Some information for this report was provided by AP, AFP and Reuters.

Follow our Middle East reports on Twitter
and discuss them on our Facebook page.

You May Like

Video Indiana Controversy Points to Divergent Notions of Religious Freedom

Gay-marriage opponents are looking for ways to maintain their beliefs in face of changing culture, one writer says More

UNICEF Denies North Korean Measles Outbreak

Agency dismisses Russian media report after government, WHO assurances More

Turkey Seen Taking Harder Stance Against Militant Kurds

Stance comes as President Recep Tayyip Erdogan is being seen as moving closer to generals More

This forum has been closed.
Comments
     
There are no comments in this forum. Be first and add one

Featured Videos

Your JavaScript is turned off or you have an old version of Adobe's Flash Player. Get the latest Flash player.
Indiana Controversy Highlights Divergent Meanings of Religious Freedomi
X
Jerome Socolovsky
April 01, 2015 1:41 AM
Indiana’s state government has triggered a nationwide controversy by approving a law that critics say is aimed at allowing discrimination against gays and lesbians. The controversy stems from divergent notions of religious freedom in America. VOA's Jerome Socolovsky reports.
Video

Video Indiana Controversy Highlights Divergent Meanings of Religious Freedom

Indiana’s state government has triggered a nationwide controversy by approving a law that critics say is aimed at allowing discrimination against gays and lesbians. The controversy stems from divergent notions of religious freedom in America. VOA's Jerome Socolovsky reports.
Video

Video Nigerians Welcome Buhari's Return to Power

Crowds of jubilant Nigerians nationwide have celebrated the return to power of former military ruler Muhammadu Buhari. The retired army general won this year's presidential election with more than 2 million votes more than incumbent President Goodluck Jonathan. Buhari's supporters hope he can strengthen the country's economy and security once he takes office in late May. Zlatica Hoke has this story.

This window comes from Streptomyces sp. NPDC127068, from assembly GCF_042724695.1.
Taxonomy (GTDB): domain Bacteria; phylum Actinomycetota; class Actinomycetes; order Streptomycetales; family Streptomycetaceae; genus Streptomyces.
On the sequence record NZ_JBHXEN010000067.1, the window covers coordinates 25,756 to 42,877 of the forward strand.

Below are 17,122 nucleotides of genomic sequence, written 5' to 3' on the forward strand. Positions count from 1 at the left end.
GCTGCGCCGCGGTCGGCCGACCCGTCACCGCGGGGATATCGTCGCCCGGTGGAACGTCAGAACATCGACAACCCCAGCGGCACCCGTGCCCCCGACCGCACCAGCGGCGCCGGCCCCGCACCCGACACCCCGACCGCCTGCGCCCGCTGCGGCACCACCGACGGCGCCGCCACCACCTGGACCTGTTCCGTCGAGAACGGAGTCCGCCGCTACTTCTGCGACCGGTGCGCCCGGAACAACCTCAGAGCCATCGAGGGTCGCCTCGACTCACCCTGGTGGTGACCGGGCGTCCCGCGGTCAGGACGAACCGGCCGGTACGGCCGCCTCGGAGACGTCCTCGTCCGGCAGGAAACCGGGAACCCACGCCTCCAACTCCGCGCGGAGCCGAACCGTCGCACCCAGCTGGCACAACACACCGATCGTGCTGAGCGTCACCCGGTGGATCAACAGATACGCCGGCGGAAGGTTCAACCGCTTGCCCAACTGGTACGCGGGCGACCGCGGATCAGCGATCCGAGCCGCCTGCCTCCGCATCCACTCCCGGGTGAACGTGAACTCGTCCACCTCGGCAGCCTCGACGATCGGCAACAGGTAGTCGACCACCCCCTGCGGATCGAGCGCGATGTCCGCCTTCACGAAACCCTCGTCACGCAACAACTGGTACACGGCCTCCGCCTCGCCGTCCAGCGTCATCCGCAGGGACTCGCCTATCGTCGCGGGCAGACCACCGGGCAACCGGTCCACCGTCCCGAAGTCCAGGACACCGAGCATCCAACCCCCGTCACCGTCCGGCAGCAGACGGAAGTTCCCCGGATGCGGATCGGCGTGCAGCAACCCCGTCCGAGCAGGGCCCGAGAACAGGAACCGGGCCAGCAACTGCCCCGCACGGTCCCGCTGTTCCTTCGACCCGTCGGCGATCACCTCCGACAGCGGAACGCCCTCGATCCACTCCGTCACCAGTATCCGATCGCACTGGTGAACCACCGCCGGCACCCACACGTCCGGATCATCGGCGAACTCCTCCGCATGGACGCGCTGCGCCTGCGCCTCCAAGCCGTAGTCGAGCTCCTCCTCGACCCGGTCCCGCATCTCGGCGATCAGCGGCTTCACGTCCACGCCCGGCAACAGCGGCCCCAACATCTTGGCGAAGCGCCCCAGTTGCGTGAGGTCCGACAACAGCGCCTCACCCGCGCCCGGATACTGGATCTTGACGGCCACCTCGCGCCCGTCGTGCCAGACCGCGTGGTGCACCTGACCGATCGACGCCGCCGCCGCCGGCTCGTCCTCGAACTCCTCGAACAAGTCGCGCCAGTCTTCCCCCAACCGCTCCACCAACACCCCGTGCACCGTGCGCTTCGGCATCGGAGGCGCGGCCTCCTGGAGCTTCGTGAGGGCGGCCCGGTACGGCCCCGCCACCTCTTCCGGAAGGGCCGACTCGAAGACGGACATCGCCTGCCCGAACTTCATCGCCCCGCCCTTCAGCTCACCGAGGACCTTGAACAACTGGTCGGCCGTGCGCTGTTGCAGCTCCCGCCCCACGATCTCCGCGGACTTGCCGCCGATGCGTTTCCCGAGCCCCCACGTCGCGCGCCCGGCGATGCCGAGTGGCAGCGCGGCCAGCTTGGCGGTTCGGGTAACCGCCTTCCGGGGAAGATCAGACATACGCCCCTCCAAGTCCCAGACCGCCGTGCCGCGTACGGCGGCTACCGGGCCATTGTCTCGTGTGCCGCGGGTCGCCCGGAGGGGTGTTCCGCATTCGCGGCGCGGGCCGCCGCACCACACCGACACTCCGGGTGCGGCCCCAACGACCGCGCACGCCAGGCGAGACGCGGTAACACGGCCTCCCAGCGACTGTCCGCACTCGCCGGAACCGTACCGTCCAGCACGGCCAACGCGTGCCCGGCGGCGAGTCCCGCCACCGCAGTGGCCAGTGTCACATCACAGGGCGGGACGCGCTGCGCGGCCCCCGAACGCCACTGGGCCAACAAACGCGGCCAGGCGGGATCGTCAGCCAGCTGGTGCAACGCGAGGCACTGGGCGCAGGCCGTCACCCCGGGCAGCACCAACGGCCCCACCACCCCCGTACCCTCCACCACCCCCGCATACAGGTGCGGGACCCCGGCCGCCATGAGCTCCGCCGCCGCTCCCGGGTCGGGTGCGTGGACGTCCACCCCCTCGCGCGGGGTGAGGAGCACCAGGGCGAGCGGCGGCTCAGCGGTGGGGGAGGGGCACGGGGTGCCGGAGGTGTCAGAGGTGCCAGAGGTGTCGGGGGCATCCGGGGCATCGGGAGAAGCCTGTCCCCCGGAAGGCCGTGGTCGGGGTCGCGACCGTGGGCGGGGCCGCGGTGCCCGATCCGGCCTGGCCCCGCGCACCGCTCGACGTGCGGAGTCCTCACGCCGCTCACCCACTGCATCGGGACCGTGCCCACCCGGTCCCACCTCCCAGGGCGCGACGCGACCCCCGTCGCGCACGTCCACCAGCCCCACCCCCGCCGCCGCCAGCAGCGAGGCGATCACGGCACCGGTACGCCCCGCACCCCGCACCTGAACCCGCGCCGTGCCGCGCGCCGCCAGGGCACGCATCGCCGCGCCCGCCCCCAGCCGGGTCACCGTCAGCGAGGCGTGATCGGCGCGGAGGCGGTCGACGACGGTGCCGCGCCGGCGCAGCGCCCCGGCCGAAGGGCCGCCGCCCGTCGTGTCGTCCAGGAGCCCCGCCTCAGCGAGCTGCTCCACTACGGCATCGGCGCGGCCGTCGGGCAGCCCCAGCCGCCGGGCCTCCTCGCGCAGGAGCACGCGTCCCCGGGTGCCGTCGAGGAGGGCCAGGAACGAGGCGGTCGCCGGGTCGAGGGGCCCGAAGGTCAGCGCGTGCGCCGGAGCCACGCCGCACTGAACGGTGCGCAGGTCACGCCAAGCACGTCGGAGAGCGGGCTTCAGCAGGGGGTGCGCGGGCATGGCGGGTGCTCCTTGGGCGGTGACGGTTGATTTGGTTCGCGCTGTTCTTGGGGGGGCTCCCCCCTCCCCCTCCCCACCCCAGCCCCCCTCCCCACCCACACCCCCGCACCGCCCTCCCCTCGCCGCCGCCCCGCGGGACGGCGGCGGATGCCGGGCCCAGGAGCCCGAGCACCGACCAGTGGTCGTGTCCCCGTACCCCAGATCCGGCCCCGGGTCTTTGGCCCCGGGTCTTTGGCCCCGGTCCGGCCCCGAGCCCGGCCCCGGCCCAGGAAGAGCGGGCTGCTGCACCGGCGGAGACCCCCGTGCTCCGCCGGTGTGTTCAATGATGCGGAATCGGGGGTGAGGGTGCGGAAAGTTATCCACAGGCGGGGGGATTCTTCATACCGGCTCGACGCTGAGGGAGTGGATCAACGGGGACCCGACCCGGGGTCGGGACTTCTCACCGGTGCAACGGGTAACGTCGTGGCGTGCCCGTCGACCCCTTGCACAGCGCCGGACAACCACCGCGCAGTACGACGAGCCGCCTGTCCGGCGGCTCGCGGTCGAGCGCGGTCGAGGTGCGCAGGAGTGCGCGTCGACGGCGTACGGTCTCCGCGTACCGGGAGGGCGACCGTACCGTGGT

Video

Video Report: State of Black America a 'Tale of Two Nations'

The National Urban League has described this year's "State of Black America" report as a "tale of two nations." The group's annual report, released earlier this month (March), found that under an equality index African Americans had only 72% parity compared to whites in areas such as education, economics, health, social justice and civic engagement. It’s a gap that educators and students at Brooklyn’s Medgar Evers College are looking to close. VOA's Daniela Schrier reports from the school.
Video

Video Film Tells Story of Musicians in Mali Threatened by Jihadists

At this year's annual South by Southwest film and music festival in Austin, Texas, some musicians from Mali were on hand to promote a film about how their lives were upturned by jihadists who destroyed ancient treasures in the city of Timbuktu and prohibited anyone from playing music under threat of death. As VOA’s Greg Flakus reports from Austin, some are afraid to return to their hometowns even though the jihadists are no longer in control there.
Video

Video Gamma Ray Observatory to Open Soon in Mexico